┐ Sara Rahbar └

© Sara Rahbar, Untitled, from the series Love arrived & How red, photography, 2008

© Sara Rahbar, Trapped in Dark Night with Nowhere to Run, I Have Died a Million Times Every Night in this Bed (left) + Kurdistan Flag #5 (right), from the series Flags, mixed media + textiles, 2005-2010

© Sara Rahbar, Solitary (left) + Anonymously yours (right), from the series Confessions of a Sinner, mixed media, 2011/12

Rahbar seems to meditate on the flag like a monk would stare at an icon. “It represents my father and so many, many promises and hopes of tomorrow … It represents endless possibilities, escapes, and mirages … it’s a very loaded image for me,” Rahbar explained. “Years and years of memories, experiences and attachments, and what is the work but a direct reflection of my life? What I’m focusing on, and what is boiling, twisting and turning inside of me.”


“And I remember how I worked on one of my first flags. I was traveling from Tehran to Kurdistan with Hossein a very dear friend of mine. He was going to work as a soundman for a film and I was going to photograph Kurdistan and try to figure out my next project and what to do with the rest of my life.”

“We lived in Kurdistan together for months, I would write, take photographs and gather random found objects and textiles that were used for donkeys and horses and sew them onto my flag. I would sit somewhere, sew for a bit, roll up the flag, put it in my backpack, and continue to take photographs, everything was on the go and very natural and in the moment. I worked to work out the turbulence that existed within me; I was healing myself and at the same time communicating an immense pain as I always am with my work. The work is a byproduct of me; emotionally and mentally, it keeps me together. I take care of it and it takes care of me.” excerpt of article by Hrag Vartanian, in Hyperallergic. continue reading here.

More of Sara’s work here

┐ Farhad Ahrarnia └

© Farhad Ahrarnia, ballet pars no.3

© Farhad Ahrarnia, beautiful is the silence of ruins II
photography on canvas and embroidery, 2011

More of Farhad’s work here

┐ Shirana Shahbazi └

© Shirana Shahbazi, Mercedes, from the series Flowers, fruits, portraits, 2008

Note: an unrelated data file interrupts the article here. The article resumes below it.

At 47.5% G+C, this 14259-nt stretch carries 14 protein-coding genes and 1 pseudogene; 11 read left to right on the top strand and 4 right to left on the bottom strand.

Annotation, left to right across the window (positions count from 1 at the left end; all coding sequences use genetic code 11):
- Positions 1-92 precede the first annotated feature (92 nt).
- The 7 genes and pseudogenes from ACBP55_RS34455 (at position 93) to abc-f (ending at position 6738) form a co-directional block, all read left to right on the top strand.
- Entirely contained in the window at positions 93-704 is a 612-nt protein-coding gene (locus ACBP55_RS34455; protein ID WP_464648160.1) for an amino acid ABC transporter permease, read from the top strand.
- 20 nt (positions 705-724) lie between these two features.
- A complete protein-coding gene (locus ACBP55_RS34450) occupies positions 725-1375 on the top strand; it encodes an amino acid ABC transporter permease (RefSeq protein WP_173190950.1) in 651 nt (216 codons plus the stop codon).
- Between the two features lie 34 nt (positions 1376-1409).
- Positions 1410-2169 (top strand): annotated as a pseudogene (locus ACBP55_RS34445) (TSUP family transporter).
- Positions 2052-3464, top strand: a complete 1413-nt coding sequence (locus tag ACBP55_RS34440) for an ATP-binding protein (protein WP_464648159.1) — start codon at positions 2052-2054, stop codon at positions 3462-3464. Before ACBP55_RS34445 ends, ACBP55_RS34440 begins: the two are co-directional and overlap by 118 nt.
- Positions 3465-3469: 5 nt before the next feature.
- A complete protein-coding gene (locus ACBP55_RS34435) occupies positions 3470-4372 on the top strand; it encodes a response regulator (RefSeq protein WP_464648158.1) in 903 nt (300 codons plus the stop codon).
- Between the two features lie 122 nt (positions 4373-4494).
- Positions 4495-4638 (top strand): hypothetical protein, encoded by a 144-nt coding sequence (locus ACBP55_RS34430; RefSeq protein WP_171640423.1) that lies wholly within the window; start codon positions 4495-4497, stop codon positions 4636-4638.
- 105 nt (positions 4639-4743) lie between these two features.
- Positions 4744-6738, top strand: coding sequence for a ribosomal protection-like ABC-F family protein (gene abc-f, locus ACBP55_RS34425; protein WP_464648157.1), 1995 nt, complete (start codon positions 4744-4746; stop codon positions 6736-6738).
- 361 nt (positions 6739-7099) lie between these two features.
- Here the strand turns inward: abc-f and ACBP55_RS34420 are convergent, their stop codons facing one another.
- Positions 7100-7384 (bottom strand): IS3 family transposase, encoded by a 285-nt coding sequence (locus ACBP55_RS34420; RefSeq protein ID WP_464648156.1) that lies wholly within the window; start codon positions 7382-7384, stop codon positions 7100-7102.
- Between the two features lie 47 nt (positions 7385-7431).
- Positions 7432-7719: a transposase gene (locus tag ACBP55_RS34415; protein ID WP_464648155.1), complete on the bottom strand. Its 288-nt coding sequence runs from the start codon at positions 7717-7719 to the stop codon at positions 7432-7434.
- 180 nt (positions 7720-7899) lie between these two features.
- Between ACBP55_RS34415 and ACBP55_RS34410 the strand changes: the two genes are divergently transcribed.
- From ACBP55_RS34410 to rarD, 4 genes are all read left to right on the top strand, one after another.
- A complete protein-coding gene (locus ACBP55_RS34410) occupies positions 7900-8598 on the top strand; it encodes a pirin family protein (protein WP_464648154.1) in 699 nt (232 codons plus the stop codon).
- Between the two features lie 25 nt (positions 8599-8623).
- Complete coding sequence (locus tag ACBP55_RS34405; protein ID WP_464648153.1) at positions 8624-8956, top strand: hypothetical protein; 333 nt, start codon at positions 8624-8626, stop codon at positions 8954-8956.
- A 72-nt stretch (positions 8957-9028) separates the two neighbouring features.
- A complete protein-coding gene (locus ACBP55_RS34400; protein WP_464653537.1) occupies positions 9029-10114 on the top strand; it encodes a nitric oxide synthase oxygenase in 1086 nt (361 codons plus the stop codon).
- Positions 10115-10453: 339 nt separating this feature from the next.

© Shirana Shahbazi, Stilleben, from the series Flowers, fruits, portraits, 2008

Echoing statements by Roland Barthes, Shahbazi commented recently, “Photography is a simple, stupid medium.”2 In fact, photography is dumbfounding; it communicates in a purely visual language. Yet, without a frame to contextualize these visions, photography fails to speak.
Most recently for Shahbazi, that context has been the normalized cultural forms of photography, those genre images of landscape, portrait, and still life whose history lies less with photography than with painting. Yet her photographs draw our attention to the limits of those genres. With the still lifes, Shahbazi takes her cue from seventeenth-century Dutch painting, capturing natural curiosities: orchids, minerals, fruits, vegetables, and so on. Unlike her Dutch predecessors, however, she presents these vignettes floating on a monochromatic background, excised from their origins as Protestant images of exoticism. The portraits and landscapes are haunted by similar displacements. In Shahbazi’s hands, portraits of certain individuals are repeated throughout a larger sequence. Each portrait is taken from a slightly different angle. Across these movements, the viewer becomes uncertain if the artist or the sitter has changed position; identities become confused, and the photographic portrait’s sense for capturing individuality is exiled across a series of photographic events. The landscapes from Meanwhile, in contrast, are less subjective than placeless. To borrow a term used by German photographer Michael Schmidt to describe the places that he has photographed, the landscapes in Shahbazi’s photographs are irgendwo (somewhere), thus lacking particularity.3 While we cannot deny the indexical nature of her landscape photographs, we are also struck by how their sense of place escapes specificity. Despite engaging a history of representational imagery that spans many media, Shahbazi, in her use of these genre images, displaces painting’s subjectivity and historicity for photography’s immediacy.

excerpt from Chris Balaschak’s text. Full version at hammer.ucla.edu

More of Shirana’s work can be seen at gallery Bob Van Orsouw.

║ Zeinab Salarvand ║

© Zeinab Salarvand, Untitled, from the series Interior, Exteriorer, 2007

© Zeinab Salarvand, Untitled, from the series Interior, Exteriorer, 2007

“Standing on pedestrian bridges, observing people in their fast moving shiny wheel-boxes, fantasizing about each and every story of theirs or sitting on the top of a hill looking down on the City, staring at the numerous lights and neon, watching the people and their lifestyles… is my hobby for years.
Now, I’m above all of those straight and curvy lines, small boxes and buildings which I myself surely passed by once. Among them, there is a place in which someone I know spends most of his time …
Each little box is a reminder to the so many people who are now living in, one with his colorful bedcovers, the other with so many books, one with her toys, over there another with his asthma spray beside….
There is a saying that the very root of photography is surveying, observing life on behalf God’s eyes; a look from above; a basic view. Alike maps, the ancestors of pictures, I followed beds and bedcovers from the same angle. Decently, the successor of God’s eye went into people’s private sanctum…
In many traditions and cultures, Human-beings are considered as a portion of a “Whole” namely the universe; a small model of creation. To me, those small boxes environing the life and spirit of each citizen; trigger the same concept, textures which complete the “Whole”…